They are responsible for the coercion and “consulting” that manifests the micro-apartments, sustainable living, and light-rail depots that will alter American living to reflect the controls of the global Elite as explained by the UN in a subversive march toward global governance.
Jose-Angel Gurria, secretary-general of the Organization for Economic Cooperation & Development, explained:
“Without the private sector it’s not going to work. While governments put up the seed money, the big numbers come from the private sector. The private sector is looking at green growth with great interest, seeing it as an opportunity, as jobs, as investment.”
Some of this funding has translated into the Sustainable Communities initiative that is pushed by the US government. This Agenda 21 scheme supports micro-housing built near light-rail depots to combine:
“lower transportation costs, reduce air pollution and storm water runoff, decrease infrastructure costs, preserve historic properties and sensitive lands, save people time in traffic, be more economically.”
Marketed as “important to our national goals of strengthening our economy and creating good jobs”; these “sustainable communities” place more importance on biodiversity as less emphasis on human needs. The focus of the Partnership for Sustainable Communities is to develop:
- Provide more transportation choices.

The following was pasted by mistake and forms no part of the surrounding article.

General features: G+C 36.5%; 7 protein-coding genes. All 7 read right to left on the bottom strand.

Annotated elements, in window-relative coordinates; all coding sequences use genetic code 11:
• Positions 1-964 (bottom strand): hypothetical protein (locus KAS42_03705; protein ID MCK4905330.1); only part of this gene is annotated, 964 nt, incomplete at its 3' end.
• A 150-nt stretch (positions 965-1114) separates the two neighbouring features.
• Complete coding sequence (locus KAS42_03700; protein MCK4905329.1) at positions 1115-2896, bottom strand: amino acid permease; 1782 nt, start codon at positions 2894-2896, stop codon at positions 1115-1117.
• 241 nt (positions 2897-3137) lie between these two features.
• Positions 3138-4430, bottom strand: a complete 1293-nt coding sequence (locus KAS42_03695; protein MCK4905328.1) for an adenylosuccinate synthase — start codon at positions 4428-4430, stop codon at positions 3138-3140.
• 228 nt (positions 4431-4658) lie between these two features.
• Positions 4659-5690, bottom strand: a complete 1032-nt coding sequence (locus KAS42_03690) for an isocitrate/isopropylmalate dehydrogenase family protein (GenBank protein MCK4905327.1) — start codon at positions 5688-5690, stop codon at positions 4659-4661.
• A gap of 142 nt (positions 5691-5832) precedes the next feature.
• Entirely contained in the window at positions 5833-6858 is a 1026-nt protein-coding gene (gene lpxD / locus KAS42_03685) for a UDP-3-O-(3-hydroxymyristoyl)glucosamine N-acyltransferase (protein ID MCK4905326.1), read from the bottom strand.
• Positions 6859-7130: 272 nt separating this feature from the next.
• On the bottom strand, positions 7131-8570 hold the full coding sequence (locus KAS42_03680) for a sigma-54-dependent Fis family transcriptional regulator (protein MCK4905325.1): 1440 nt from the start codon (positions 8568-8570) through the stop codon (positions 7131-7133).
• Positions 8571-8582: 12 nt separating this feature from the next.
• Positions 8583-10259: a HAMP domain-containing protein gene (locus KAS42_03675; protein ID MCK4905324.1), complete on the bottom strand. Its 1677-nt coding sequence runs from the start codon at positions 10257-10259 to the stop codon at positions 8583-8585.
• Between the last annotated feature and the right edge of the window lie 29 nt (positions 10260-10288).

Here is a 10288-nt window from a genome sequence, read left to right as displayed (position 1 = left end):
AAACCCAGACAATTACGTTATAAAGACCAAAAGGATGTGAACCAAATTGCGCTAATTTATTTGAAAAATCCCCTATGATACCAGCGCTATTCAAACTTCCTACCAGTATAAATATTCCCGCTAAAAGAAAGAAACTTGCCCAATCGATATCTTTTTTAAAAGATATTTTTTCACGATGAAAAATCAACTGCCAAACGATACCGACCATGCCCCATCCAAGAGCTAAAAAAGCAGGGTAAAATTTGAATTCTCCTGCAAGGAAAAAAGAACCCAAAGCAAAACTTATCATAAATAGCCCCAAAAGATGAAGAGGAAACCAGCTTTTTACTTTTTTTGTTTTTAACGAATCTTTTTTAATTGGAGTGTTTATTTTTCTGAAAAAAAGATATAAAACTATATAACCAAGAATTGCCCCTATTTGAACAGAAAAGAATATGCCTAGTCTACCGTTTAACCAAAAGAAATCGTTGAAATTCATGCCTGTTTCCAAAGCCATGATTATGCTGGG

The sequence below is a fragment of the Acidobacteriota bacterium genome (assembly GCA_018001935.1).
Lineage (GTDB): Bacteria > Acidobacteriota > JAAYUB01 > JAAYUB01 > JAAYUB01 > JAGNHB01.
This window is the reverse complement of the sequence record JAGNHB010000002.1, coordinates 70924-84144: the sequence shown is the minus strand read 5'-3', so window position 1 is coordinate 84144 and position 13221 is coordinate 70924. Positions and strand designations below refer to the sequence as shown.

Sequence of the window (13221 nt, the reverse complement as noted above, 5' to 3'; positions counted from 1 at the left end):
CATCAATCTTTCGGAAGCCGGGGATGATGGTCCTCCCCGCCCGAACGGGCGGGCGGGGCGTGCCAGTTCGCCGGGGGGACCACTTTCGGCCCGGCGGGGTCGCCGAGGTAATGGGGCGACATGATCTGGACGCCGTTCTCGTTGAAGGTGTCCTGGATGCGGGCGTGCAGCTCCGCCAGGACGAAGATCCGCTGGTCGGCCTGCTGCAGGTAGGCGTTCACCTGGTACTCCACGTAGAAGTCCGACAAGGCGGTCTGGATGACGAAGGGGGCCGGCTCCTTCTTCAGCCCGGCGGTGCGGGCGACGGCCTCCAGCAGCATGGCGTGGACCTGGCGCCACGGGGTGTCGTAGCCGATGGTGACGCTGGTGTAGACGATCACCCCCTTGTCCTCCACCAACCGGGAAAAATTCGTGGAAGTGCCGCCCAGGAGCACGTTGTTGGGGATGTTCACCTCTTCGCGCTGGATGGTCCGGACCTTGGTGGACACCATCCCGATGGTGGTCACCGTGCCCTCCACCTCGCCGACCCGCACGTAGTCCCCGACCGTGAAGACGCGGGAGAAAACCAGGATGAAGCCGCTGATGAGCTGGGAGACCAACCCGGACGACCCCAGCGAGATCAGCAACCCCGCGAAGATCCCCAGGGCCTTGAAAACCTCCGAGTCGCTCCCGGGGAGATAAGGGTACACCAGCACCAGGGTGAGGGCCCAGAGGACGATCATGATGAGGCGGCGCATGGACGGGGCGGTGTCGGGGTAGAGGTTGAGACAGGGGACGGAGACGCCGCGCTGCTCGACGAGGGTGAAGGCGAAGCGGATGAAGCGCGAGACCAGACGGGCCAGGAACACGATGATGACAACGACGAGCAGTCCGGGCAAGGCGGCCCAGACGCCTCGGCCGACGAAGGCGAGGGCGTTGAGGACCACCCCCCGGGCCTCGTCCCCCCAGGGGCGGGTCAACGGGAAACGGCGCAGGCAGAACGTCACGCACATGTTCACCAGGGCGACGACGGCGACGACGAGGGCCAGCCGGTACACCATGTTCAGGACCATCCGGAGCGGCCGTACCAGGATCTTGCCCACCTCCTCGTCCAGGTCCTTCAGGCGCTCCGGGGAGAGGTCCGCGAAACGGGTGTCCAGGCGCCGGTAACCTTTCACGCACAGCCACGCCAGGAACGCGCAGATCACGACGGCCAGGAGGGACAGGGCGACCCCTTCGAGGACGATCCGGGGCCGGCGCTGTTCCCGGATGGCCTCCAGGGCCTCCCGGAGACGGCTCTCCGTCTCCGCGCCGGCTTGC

- Promote equitable, affordable housing.
- Enhance economic competitiveness.
- Support existing communities.
- Coordinate and leverage federal policies and investment.
- Value communities and neighborhoods.
Beta-testing of sustainable communities are happening in Colorado, Boston, Missouri, California, West Virginia, South Dakota, Arkansas, Alabama, North Carolina, Ohio and many more states across the domestic US. The Environmental Protection Agency (EPA) is awarding money to states that follow the Agenda 21 guidelines set forth in their manual entitled, Smart Growth Illustrated.
In the Transition Town initiative, these already existing towns are modified to reflect the UN’s Agenda 21 mandates on CO2 emissions. These sustainable towns are popping up in Australia, Canada, England, Germany, Ireland, Italy, the Netherlands, New Zealand, Scotland, South Africa, Spain, Sweden, and the US.
Through manipulative training courses and propaganda films, Transition Towns beginning to take root as a fake grassroots effort that poses a great danger to our individuality and personal sovereignty.
Eco-fascists are concerned about the growing population and its relationship to our growing cities. By demanding that megacities become the mandate for population stabilization, there would be an increased effort to save biodiversity and reduce man-made global warming.
By Susanne Posel, Occupy Corporatism;
About author: Susanne Posel is a globally syndicated independent journalist. In November 2011, she launched Occupy Corporatism, a headline news website that quickly became one of the most widely-read, linked to, and frequently-cited websites on the Internet.